They listen to that show, they read those papers and blogs, believe me, I know, but when you speak at City Council meetings, when you take time out of your life to show you are passionate enough to attend a meeting, that is when they take you seriously, that is when they are prepared to listen. I think it's safe to say anything less than getting involved in the formal process is considered as so much sour grapes by Council and city staff.

When Councilwoman Rushefsky told me that the 68 citizens who had applied to be a part of the City Manager Search Committee was a good amount of people I was surprised. Maybe I shouldn't have been surprised and I'm struggling not to be pessimistic. I'm struggling not to be frustrated over the lack of interest in the City Manager's Search Committee Town Hall meeting last night and I'm struggling that no one had any comment at the Council meeting last night about the City and C.U. unnecessarily donating $20,000 each for a Partnership for Sustainability, HELLO?

Vince summed it up well on his program this morning. The State Auditor was as strong in her opinion as she could be from her position when she said she believed C.U. was violating the state constitution by contributing to such alliances, by contributing to charitable organizations from profits that a public utility shouldn't be making in the first place. I guess it doesn't matter, or it matters but it only matters as an issue to be complained about after it is approved, not when complaining could make a difference in the actual outcome of a bill.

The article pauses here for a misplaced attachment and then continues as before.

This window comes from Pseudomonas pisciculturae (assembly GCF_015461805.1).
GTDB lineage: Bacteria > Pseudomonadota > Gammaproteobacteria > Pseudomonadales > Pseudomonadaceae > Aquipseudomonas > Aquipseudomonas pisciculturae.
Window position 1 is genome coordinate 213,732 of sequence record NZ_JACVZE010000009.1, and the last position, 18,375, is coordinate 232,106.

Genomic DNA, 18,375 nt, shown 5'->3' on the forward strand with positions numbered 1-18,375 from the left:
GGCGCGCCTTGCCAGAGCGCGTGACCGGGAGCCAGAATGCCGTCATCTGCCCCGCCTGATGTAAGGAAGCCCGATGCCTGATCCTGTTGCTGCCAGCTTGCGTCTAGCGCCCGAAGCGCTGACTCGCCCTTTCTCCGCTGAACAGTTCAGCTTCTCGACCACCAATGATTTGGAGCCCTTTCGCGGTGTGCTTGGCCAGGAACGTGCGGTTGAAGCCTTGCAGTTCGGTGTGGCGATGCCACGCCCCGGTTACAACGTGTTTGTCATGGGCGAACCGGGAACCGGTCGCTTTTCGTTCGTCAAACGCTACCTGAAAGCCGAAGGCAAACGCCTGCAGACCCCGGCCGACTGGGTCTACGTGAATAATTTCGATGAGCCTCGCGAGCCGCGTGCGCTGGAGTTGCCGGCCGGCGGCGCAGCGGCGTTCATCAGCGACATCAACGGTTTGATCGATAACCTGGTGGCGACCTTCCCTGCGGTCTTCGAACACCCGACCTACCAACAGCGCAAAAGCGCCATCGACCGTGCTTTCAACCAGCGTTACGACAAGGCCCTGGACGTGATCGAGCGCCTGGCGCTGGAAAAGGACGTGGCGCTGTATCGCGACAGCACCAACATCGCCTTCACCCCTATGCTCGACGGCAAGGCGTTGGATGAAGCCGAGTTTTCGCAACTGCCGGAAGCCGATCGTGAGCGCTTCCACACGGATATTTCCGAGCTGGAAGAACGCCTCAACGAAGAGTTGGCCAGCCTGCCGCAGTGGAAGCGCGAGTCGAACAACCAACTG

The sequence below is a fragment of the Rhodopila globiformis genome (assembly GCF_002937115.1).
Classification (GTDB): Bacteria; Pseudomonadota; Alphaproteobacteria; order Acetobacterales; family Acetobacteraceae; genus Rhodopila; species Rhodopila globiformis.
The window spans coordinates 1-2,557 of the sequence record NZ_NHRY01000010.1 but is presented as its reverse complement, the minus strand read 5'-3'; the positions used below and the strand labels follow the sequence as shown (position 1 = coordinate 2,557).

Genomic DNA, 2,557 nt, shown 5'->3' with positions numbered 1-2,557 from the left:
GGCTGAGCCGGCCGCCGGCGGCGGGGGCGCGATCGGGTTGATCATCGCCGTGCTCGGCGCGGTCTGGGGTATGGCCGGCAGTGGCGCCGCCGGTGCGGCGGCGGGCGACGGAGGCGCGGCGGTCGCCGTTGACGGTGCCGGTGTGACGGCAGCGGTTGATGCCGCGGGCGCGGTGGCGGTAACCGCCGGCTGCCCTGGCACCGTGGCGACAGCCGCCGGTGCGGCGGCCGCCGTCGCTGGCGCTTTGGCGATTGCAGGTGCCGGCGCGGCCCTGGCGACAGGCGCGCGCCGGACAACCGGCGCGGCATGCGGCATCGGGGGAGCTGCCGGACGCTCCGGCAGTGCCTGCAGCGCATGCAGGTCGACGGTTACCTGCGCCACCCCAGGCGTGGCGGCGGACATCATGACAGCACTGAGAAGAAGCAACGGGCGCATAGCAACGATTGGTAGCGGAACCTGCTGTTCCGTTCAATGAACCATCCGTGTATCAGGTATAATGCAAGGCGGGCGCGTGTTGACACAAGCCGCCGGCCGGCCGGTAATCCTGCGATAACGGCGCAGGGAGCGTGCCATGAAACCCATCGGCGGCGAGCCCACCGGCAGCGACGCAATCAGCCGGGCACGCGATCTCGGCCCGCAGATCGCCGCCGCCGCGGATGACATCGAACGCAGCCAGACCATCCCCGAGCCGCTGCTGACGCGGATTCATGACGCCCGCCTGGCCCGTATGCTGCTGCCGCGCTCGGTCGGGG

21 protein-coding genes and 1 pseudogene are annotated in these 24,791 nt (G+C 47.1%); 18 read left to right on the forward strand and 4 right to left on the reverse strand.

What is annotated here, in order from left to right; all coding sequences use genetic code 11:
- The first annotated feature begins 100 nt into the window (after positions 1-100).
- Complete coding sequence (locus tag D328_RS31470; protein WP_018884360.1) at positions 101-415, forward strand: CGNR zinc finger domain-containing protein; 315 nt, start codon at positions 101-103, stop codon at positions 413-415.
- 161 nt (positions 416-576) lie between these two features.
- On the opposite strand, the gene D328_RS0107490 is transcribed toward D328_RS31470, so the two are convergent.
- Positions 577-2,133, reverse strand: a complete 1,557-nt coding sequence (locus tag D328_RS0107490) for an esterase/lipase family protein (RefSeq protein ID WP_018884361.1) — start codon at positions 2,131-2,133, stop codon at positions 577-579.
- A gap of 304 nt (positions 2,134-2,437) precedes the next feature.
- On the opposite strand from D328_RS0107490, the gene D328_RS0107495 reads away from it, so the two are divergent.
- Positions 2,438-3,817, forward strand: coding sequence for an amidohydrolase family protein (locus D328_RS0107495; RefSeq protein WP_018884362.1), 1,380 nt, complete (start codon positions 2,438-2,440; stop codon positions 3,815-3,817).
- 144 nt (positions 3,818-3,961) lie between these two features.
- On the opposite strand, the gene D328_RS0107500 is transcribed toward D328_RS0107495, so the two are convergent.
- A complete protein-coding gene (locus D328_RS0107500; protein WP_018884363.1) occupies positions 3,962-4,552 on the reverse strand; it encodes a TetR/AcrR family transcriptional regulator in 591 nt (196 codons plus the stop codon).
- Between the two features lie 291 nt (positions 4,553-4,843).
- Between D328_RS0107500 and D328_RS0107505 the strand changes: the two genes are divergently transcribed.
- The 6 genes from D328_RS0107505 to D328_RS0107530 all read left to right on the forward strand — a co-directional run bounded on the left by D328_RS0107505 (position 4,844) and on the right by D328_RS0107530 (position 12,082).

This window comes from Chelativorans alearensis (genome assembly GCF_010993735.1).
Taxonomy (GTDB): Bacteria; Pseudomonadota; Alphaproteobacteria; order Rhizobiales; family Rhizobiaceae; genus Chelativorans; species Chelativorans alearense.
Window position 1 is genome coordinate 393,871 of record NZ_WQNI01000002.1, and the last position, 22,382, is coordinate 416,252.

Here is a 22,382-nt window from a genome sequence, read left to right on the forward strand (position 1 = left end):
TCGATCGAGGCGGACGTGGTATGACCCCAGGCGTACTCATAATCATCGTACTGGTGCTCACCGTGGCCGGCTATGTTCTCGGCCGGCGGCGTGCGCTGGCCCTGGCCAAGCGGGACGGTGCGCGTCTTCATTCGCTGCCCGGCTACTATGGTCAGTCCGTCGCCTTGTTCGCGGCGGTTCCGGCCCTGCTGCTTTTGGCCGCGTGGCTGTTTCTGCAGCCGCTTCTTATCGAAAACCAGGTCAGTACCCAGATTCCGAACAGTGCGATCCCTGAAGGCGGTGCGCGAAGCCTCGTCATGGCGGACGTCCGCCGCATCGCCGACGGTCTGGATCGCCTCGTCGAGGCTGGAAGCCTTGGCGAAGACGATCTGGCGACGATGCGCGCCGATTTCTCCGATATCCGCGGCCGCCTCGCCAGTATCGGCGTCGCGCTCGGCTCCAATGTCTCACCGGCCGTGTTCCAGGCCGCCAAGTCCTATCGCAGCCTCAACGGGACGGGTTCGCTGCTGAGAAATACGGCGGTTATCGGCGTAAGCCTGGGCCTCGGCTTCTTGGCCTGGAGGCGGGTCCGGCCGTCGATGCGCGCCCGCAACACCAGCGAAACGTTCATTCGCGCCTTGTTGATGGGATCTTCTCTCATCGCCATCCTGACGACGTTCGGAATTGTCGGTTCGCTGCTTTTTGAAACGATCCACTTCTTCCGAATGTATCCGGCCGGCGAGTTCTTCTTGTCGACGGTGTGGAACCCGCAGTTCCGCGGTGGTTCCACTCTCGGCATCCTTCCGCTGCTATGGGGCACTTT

I can report what citizens say at City Council meetings. I can write glowing articles about how citizens made a difference in city government but first they have to make a difference or there simply isn't anything to report.

“I don’t think most people understand how much influence they have on what government does,” Rushefsky said. “It carries a major impact and actually relieves a lot of the burden of governing because, as an elected official, you want to be responsive to their needs.” ~ CFP Midweek - December 19 issue, Citizens Helped Change City in 2007

Sunday, January 27, 2008

Council Bill 2007-027

I don't think there are many people who aren't concerned about the environment and about conserving energy these days.

Since so many people are already contemplating the environment and wanting to live more environmentally friendly lives I just wonder if it's necessary for the City of Springfield to contribute $20,000 and enter into an intergovernmental agreement with the Partnership for Sustainability. That is what Council Bill 2008-027 is intended to fascilitate. The bill will come before Council Monday night as a first reading bill and it will be open for public comment.